Military Aircraft Crash Sites
Significance of crash sites
Military aircraft crash sites are more than collections of surface or buried artefacts, they can also be war graves, and may contain live ordnance. They will also often have social significance to local communities or the families and friends of aircrew. They will always contain archaeological evidence about the aircraft and how it was maintained, evidence that will be lost if it is not correctly excavated, recorded and published.
We have issued guidance on the management of military aircraft crash sites and this is being updated. A recent report on the excavation of a Spitfire crash site by colleagues from the Defence Infrastructure Organisation illustrates what may be achieved by applying professional standards to wreck excavations.
Military aircraft crash sites may be recognised as archaeological sites and the Ancient Monuments and Archaeological Areas Act 1979, includes within its definition of monument, ‘crashed aircraft or the remains thereof'.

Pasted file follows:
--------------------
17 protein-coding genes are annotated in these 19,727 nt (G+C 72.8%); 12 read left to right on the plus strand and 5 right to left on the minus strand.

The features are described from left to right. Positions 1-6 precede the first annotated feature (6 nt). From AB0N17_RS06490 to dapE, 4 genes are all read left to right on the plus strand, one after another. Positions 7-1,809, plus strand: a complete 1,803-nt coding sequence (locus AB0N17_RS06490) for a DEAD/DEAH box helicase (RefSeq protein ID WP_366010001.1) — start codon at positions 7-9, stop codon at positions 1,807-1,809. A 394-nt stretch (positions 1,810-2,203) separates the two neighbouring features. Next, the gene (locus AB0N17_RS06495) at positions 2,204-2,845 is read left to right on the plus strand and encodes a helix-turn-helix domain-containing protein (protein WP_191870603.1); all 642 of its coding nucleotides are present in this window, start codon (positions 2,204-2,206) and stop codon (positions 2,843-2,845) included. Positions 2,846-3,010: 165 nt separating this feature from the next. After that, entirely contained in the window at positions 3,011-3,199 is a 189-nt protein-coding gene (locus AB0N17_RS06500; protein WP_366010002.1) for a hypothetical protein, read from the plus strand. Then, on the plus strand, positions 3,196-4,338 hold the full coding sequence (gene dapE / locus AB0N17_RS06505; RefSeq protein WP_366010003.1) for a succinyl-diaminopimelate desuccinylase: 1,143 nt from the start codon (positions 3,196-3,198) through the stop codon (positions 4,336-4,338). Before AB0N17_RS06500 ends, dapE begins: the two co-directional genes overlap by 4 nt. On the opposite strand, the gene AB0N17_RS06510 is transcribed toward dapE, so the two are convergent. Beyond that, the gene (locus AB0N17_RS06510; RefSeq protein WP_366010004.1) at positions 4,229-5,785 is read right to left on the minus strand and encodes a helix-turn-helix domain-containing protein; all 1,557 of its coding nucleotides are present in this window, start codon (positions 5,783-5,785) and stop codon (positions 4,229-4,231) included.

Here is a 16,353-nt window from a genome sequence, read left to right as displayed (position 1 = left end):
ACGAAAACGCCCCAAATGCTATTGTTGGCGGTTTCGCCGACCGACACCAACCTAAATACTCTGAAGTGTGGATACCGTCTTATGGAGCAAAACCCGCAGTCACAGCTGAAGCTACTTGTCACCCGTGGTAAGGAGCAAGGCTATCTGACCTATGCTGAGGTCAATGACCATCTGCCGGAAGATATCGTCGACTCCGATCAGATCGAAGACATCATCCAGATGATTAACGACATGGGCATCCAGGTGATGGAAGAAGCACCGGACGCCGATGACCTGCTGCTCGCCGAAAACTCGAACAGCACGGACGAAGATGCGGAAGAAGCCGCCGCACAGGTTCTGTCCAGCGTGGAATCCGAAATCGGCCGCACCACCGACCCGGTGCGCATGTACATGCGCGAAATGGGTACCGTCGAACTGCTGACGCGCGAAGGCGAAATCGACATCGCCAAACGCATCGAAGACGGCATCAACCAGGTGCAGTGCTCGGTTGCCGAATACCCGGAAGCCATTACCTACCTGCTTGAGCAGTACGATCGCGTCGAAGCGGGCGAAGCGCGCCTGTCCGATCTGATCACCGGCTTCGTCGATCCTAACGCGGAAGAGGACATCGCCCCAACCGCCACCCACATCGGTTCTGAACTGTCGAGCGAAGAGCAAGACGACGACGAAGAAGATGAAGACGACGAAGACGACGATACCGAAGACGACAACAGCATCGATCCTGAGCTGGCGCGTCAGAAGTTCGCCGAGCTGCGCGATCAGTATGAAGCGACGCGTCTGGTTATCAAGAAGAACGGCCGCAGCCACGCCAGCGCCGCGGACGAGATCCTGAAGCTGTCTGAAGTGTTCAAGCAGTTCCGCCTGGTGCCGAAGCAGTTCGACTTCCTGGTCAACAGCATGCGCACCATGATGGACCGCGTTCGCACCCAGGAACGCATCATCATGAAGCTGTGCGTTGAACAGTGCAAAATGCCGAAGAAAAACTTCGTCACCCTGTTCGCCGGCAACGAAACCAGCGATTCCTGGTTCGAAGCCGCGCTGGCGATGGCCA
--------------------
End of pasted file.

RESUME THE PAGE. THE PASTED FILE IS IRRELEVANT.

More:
All military aircraft crash sites in the United Kingdom, its territorial waters, or British aircraft in international waters, are controlled by the Protection of Military Remains Act 1986. Under this act it is an offence to tamper with, damage, move, or unearth any remains without a licence from the Ministry of Defence. Further details are available on the gov.uk web site.
Enhancing the record
Historic Environment Records (HERs) also have an important role to play in the protection of aircraft wreck sites. Historic England is working with a number of HERs and volunteer groups to record the accurate locations of crash sites. In Kent, over 600 terrestrial wrecks have been recorded and over 300 offshore.
If you know about a wartime American crash site, its location, type of aircraft, or personnel involved please share this information with the American Air Museum.